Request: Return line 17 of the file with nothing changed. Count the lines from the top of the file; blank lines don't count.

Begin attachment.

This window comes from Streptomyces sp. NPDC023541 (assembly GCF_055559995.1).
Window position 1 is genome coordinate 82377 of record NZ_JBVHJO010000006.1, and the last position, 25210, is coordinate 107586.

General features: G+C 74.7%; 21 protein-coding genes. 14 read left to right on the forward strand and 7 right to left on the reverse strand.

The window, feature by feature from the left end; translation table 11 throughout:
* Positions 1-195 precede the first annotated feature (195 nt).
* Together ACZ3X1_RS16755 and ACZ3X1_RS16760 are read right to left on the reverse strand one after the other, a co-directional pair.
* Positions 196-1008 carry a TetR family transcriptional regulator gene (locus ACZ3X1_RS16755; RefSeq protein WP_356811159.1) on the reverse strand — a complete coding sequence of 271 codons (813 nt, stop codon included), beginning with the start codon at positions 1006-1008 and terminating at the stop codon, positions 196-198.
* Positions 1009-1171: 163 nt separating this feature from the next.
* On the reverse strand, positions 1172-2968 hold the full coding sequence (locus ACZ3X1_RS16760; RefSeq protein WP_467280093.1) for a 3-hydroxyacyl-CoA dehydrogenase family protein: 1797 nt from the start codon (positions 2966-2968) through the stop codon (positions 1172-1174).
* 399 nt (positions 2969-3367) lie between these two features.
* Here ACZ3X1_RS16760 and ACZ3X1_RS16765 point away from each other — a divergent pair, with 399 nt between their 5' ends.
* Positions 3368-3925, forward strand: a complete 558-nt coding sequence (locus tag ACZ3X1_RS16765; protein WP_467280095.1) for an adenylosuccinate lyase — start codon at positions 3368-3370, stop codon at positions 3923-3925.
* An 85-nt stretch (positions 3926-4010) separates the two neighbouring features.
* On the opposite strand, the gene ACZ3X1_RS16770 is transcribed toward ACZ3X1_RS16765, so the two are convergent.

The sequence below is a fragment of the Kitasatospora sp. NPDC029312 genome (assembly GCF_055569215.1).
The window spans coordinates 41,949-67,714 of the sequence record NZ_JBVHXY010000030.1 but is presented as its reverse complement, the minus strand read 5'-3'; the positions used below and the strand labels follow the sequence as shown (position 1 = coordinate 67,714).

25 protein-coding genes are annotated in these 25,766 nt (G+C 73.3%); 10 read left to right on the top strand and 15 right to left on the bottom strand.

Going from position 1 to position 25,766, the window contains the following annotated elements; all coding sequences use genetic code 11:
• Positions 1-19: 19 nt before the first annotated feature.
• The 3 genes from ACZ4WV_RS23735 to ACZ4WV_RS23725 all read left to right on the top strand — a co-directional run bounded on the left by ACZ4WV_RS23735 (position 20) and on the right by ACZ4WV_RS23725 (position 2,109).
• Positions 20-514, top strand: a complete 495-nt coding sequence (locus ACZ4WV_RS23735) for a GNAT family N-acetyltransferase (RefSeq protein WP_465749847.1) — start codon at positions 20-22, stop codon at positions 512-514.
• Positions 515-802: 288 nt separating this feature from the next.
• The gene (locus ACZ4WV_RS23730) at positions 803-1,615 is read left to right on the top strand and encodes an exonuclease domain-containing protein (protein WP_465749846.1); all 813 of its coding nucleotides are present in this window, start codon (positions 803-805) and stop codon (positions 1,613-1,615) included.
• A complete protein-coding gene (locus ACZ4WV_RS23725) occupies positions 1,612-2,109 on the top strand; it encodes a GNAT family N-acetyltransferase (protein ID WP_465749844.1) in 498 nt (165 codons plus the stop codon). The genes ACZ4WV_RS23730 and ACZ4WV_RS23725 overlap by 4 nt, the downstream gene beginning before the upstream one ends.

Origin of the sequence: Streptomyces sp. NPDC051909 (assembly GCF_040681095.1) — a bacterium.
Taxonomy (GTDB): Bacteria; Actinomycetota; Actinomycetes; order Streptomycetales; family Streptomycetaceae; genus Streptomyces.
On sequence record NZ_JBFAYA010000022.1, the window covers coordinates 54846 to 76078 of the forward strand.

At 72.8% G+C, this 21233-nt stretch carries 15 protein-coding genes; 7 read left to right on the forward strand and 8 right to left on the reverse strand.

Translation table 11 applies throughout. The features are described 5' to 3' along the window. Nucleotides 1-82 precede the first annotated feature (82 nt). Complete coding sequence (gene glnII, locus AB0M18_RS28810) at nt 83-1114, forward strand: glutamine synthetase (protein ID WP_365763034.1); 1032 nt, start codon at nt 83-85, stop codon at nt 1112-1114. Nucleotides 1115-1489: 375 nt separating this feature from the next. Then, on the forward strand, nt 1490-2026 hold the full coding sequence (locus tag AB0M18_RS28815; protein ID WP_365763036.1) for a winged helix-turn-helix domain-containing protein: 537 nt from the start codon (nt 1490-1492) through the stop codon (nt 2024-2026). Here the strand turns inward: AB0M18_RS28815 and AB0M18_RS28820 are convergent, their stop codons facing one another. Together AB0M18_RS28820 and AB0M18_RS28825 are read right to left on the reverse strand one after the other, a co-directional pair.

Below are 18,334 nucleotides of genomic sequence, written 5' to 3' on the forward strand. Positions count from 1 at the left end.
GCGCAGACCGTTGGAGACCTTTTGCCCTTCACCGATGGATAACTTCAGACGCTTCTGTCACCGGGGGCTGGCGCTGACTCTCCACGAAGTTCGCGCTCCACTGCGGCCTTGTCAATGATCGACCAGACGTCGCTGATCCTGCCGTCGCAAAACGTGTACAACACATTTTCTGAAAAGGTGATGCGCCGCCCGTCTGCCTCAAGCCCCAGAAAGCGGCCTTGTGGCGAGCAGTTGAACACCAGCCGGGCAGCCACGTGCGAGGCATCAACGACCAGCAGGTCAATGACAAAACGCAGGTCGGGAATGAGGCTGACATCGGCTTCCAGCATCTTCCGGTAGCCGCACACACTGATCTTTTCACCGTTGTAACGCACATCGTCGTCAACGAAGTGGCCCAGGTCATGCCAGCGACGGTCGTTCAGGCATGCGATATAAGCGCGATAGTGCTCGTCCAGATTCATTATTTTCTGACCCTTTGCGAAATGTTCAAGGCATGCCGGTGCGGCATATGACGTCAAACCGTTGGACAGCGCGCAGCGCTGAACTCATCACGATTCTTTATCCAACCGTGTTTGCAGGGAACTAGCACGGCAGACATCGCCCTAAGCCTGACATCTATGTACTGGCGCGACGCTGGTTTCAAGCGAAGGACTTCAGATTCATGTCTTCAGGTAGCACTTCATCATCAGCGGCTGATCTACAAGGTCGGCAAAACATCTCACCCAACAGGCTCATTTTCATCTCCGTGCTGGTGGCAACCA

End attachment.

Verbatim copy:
25 protein-coding genes are annotated in these 25,766 nt (G+C 73.3%); 10 read left to right on the top strand and 15 right to left on the bottom strand.